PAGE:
The sweltering summer heat has arrived, and is here to stay for a while. You may squint each time the sun scalds your face, or you may carefully hide under the green canopies. As we grudgingly soak up the sun, there comes a day when our eyes too soak up the color of the raging sun if we aren’t careful enough, turning red and itchy.
Summer is the season of eye diseases. While conjunctivitis is the most common one, dry eyes, stye and eye allergy are a few other problems our eyes may have to tackle in the coming months. Here’s how you can tell if that discomfort you’re feeling is more than just ordinary dirt in your eyes.
Also known as pink eye or red eye, this is one condition most of us might have had at some point in our lives. The eyes becomes red, itchy and watery. Conjunctivitis can affect one or both eyes.
It's a contagious disease, which means it can spread from one person to another. But the common precaution of avoiding eye-contact with infected persons is just a myth. It can only be contracted through direct contact with an infected person, or sharing objects with them.
Conjunctivitis could be caused by a bacterial, viral, fungal or some other kind of infection. It is best to visit an eye doctor to figure out the cause and get the right treatment.
Stye is a bacterial infection that causes tiny swelling on either one or both of the eyelids. There is pain, swelling and redness in the eye. It is very common among children.
This condition happens when the tear film of the eye evaporates too soon because of high temperatures. There is irritation and a burning sensation in the eyes. People who have previously had eye diseases are more prone to dry eyes.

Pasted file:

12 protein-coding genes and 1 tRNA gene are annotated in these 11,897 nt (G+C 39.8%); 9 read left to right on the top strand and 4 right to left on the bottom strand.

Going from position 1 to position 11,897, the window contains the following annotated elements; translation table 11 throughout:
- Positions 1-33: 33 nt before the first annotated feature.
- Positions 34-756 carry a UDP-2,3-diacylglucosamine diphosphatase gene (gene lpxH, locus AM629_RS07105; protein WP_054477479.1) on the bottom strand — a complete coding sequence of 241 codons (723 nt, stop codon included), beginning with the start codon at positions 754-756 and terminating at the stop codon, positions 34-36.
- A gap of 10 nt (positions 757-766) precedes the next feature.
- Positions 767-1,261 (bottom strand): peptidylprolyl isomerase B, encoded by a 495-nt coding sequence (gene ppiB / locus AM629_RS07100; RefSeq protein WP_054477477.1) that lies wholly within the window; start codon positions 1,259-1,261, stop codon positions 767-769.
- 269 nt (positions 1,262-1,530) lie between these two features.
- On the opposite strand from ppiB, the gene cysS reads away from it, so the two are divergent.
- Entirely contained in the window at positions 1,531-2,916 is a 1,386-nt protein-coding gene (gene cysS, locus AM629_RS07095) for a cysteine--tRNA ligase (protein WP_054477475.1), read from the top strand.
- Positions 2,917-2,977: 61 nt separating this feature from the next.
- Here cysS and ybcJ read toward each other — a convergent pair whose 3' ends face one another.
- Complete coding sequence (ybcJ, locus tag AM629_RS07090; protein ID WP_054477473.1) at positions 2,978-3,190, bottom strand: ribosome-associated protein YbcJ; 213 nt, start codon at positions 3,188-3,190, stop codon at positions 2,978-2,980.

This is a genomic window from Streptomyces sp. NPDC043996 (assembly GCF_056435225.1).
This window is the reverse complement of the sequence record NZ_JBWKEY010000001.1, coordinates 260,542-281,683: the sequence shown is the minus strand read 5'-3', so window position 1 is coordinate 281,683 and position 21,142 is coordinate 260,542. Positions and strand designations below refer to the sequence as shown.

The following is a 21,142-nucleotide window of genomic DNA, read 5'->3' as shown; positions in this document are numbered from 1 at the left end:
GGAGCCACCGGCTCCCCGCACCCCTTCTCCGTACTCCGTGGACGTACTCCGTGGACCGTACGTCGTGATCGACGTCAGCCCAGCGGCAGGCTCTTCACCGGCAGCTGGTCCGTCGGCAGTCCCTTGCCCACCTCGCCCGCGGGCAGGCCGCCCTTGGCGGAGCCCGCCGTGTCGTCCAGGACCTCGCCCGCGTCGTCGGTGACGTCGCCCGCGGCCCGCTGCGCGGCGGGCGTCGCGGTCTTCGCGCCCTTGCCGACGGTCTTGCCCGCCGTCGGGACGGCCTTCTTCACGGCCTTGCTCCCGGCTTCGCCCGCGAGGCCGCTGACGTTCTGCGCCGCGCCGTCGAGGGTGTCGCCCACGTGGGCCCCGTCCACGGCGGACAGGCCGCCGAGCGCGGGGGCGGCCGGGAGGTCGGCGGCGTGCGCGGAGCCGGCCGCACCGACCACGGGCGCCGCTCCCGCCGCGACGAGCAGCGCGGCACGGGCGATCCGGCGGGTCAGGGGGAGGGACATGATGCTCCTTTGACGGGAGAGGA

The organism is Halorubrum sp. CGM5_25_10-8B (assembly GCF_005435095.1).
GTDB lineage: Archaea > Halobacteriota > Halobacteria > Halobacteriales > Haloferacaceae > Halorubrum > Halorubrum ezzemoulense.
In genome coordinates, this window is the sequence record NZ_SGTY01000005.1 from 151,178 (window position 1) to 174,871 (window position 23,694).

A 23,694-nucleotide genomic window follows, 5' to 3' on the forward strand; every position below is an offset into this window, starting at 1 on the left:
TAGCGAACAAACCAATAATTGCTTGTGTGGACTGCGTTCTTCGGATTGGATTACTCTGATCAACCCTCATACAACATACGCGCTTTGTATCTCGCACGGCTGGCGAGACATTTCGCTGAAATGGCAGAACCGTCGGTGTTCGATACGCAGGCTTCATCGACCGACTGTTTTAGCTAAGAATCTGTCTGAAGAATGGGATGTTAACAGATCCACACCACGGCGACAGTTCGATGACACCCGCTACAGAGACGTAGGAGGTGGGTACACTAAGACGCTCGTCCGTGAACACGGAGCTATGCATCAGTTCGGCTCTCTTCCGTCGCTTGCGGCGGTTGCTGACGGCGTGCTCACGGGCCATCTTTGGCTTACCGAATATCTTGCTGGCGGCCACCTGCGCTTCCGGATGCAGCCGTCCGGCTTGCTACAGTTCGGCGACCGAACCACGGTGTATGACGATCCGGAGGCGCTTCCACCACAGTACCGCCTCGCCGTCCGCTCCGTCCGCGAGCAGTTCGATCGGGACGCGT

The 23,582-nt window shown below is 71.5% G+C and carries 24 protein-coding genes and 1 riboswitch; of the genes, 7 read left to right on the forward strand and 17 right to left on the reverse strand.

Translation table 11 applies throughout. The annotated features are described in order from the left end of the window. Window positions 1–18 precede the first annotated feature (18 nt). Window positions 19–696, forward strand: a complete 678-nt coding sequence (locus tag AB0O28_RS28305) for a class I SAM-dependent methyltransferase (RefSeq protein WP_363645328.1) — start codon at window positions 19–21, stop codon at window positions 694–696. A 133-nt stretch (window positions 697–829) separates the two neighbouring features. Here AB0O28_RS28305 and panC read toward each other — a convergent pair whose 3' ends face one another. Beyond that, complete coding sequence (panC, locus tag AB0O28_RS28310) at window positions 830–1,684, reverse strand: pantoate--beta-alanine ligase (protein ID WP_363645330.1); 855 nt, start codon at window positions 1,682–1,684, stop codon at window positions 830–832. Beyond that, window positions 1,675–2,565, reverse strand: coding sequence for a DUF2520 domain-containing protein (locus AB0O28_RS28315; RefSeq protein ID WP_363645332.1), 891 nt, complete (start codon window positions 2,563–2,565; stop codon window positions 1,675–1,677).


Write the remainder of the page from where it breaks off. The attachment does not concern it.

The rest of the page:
The eyes are very sensitive to the air during summer. Because of the heat and the high levels of pollutants and/or irritants in the air, eyes tend to have allergic reactions. Redness, itching and burning sensation are the usual symptoms.
While these problems are usually short-lived, they can be really uncomfortable and can majorly disrupt our routine. Here are a few simple acts of self-care and precaution that can help you avoid these problems, and have a pleasant summer.
When stepping outdoors, always wear shades that have complete UV protection
When swimming, make it a point to wear goggles with adequate sealing
Avoid sharing handkerchiefs, towels, pillowcases and sheets
Try to use clean and fresh disposable tissues
Avoid sharing cosmetics
Keep surfaces in the indoors of the house dustless
Avoid making direct eye-contact with air from the AC
Take care of personal hygiene
Do not touch or rub your eyes hard
Wash your hands frequently with soap and water
And most importantly, avoid self-treatment. Visit your eye doctor to know the exact cause for the condition and get medical treatment.
This post originally appeared on Eye Site On Wellness.